Quarterly Progress and Oversight Report on the Civilian Assistance Program in Pakistan, As of June 30, 2010

Executive Summary

U.S. assistance to Pakistan is authorized by the Enhanced Partnership with Pakistan Act of 2009 (Public Law 111-73, 123 Stat. 2060). The act authorizes a total of $7.5 billion for fiscal years (FY) 2010 through 2014 to support programs for democratic, economic, and development assistance. The U.S. Department of State's (DOS) strategy report for providing civilian assistance outlines three key objectives:

- Improve the Government of Pakistan's capacity to address the country's most critical infrastructure needs.

- Help the Pakistani Government address basic needs and provide improved economic opportunities in areas most vulnerable to extremism.

- Strengthen Pakistan's capacity to pursue economic and political reforms that reinforce stability.

For FY 2010, Congress appropriated $1.458 billion. As of June 30, 2010, nearly $2.141 billion in FY 2009 and FY 2010 funds have been obligated to implement the programs identified in the civilian assistance strategy.

These funds support U.S. Government assistance programs and align with the three broad categories identified in the assistance strategy: high-impact, high-visibility infrastructure; focused humanitarian and social services; and government capacity development.

The U.S. Agency for International Development (USAID) reports a significant increase in awards to Pakistani institutions. As of June 30, 2010, 33 awards totaling $875.5 million had been made. To overcome the challenges presented by the limited institutional capacity of some Pakistani institutions, strategies have been developed including preaward audits of local implementing partners, capacity-building assistance, and procedures to ensure accountability for U.S. assistance funds. However, other issues, such as security threats, staffing shortages, and delays in processing visas for U.S. officials, continue to impede the implementation and monitoring of assistance programs.

Oversight entities have also taken steps to ensure that U.S. Government funds are protected against waste and theft. For example, the DOS and USAID Offices of Inspector General (OIGs) have established field offices in Pakistan, and the USAID OIG has provided training to auditors from the Office of the Auditor General; conducted joint investigations with the National Accountability Bureau; provided fraud awareness training; and collaborated with USAID/Pakistan to establish a fraud hotline.

During the period covered by this report, April 1 through June 30, 2010, USAID OIG completed one performance audit, one performance review, and two financial audits. The performance audit, of USAID/Pakistan's Primary Healthcare Revitalization, Integration and Decentralization in Earthquake-Affected Areas Project, focused on improving access to and the quality of primary health care services. The audit found that the project has contributed to improving the quality of primary health care services, but more work remains to be done to improve access to these services. OIG's review of USAID's programs for internally displaced persons (IDPs) in Pakistan found that USAID's methods for monitoring activities in high-threat environments needed improvement, as did controls over payments intended for IDPs. One financial audit-on the management of USAID funds to Forman Christian College for a degree program in basic science and technology-did not identify any significant deficiencies or any instances of noncompliance with applicable laws and regulations, or agreement provisions. The other financial audit, conducted on USAID funds managed by Khushhali Bank to improve access to microfinance services and to strengthen the bank as a microfinance institution, identified $65,652 in questioned costs, as well as $24,282 in cost-sharing contributions by the bank that were also questioned. In addition to these audit activities, USAID OIG closed five investigative cases. One case resulted in the termination of the employment of a USAID personal services contractor who had used his position to obtain employment for relatives with a USAID-funded partner.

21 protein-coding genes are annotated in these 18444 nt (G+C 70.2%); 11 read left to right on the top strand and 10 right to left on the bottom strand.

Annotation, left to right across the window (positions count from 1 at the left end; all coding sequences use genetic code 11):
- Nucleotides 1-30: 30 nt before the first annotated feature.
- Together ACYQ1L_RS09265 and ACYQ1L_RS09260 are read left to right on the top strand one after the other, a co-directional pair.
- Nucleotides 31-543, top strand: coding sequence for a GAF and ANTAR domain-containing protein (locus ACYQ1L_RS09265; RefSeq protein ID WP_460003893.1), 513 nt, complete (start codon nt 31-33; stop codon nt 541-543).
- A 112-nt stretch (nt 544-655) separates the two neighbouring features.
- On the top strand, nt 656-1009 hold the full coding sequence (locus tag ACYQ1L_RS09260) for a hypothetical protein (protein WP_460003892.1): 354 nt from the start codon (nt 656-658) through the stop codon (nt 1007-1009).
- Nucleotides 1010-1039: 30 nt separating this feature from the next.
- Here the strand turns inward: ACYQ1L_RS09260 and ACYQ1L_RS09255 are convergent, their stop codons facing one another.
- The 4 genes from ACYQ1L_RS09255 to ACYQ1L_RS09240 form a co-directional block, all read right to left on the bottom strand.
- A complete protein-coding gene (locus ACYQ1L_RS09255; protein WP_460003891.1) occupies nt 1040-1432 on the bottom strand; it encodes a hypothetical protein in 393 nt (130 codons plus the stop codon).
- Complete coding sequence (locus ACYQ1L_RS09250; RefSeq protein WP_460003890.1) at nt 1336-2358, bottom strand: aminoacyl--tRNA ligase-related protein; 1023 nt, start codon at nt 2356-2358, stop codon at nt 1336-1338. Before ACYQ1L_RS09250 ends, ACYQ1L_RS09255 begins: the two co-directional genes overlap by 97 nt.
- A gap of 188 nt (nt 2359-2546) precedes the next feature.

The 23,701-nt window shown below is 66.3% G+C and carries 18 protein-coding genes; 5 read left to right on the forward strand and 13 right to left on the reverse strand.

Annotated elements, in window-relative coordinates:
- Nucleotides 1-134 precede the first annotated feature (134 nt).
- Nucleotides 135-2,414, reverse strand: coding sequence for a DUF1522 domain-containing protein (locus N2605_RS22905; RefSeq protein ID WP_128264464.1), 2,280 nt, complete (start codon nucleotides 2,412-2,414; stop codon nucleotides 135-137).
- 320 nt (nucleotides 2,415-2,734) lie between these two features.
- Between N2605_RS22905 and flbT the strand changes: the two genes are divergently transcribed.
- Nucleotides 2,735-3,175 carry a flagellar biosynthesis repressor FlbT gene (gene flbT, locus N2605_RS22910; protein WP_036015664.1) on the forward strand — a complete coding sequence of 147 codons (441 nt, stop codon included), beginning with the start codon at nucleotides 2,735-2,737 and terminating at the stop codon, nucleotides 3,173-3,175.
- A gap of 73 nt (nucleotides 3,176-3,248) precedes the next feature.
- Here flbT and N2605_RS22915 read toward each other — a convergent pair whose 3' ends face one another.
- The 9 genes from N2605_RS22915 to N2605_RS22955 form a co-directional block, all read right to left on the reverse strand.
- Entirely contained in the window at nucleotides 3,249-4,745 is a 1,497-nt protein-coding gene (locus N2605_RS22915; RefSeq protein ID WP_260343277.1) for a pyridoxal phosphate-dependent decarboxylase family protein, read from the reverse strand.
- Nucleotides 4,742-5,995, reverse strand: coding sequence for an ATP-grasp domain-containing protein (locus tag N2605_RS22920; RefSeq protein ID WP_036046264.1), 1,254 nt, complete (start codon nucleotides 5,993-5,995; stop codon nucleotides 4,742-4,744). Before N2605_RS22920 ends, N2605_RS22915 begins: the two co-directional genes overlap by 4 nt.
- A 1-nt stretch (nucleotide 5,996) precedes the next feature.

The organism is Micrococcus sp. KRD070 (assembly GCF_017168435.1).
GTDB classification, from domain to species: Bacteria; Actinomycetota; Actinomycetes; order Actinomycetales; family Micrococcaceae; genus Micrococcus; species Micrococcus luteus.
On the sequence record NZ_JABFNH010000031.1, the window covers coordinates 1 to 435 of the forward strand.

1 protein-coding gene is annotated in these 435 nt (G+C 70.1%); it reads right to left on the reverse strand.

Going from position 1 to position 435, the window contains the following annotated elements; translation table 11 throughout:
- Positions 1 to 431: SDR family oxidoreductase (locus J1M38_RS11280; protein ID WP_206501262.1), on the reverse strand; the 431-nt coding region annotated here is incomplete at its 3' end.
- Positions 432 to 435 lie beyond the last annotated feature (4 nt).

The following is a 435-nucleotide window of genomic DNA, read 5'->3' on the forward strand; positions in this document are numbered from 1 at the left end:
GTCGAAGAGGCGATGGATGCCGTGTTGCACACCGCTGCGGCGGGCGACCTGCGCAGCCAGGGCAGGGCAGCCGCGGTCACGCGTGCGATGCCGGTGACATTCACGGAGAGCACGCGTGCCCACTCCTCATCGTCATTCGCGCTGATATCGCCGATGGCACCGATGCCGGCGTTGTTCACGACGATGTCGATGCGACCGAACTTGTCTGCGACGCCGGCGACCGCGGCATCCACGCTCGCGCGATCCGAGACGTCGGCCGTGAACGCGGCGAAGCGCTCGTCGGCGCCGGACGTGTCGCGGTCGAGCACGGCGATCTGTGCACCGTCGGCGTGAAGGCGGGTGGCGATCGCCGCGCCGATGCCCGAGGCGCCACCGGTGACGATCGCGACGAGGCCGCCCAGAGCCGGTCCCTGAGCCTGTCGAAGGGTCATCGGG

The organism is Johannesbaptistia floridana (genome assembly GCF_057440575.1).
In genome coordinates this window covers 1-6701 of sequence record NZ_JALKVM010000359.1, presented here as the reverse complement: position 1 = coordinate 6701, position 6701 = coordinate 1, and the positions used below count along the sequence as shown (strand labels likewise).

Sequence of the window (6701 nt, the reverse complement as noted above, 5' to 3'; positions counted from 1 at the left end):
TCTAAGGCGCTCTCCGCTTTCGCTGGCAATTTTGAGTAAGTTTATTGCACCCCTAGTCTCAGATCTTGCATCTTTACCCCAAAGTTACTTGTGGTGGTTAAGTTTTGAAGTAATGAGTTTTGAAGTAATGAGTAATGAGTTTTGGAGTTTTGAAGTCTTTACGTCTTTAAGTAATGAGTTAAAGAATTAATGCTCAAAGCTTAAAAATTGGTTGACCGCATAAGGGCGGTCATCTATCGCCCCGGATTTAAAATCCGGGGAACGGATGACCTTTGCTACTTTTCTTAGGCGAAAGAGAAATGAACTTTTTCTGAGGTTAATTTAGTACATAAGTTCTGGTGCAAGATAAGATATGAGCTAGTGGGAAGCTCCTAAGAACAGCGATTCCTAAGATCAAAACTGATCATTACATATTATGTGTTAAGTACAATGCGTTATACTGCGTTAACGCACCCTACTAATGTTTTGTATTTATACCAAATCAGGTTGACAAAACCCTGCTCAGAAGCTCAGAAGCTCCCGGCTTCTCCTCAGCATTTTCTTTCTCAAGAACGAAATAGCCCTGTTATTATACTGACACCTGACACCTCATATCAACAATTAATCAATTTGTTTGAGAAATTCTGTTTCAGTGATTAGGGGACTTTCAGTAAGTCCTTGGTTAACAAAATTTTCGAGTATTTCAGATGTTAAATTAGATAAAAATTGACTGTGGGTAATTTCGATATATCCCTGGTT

During the same period, the U.S. Government Accountability Office (GAO) issued one performance audit that covered the planning and documentation of U.S. development assistance in the Federally Administered Tribal Areas (FATA). GAO found that planning and documentation of U.S. development assistance programs need to be improved. U.S. development objectives in FATA are generally aligned with U.S. national security goals and Pakistan's FATA development plans, but joint plans by USAID and Pakistan had not yet been completed. Also, some key elements and documentation for programs were missing or not collected in performance management plans and reports. Further, GAO found that USAID could not apply the direct monitoring procedures for development assistance called for in its guidance, because of security challenges, and did not always document its use of indirect monitoring procedures. GAO made several recommendations to DOS and USAID and noted the importance of enhancing oversight in light of the $7.5 billion in assistance for Pakistan authorized by the act.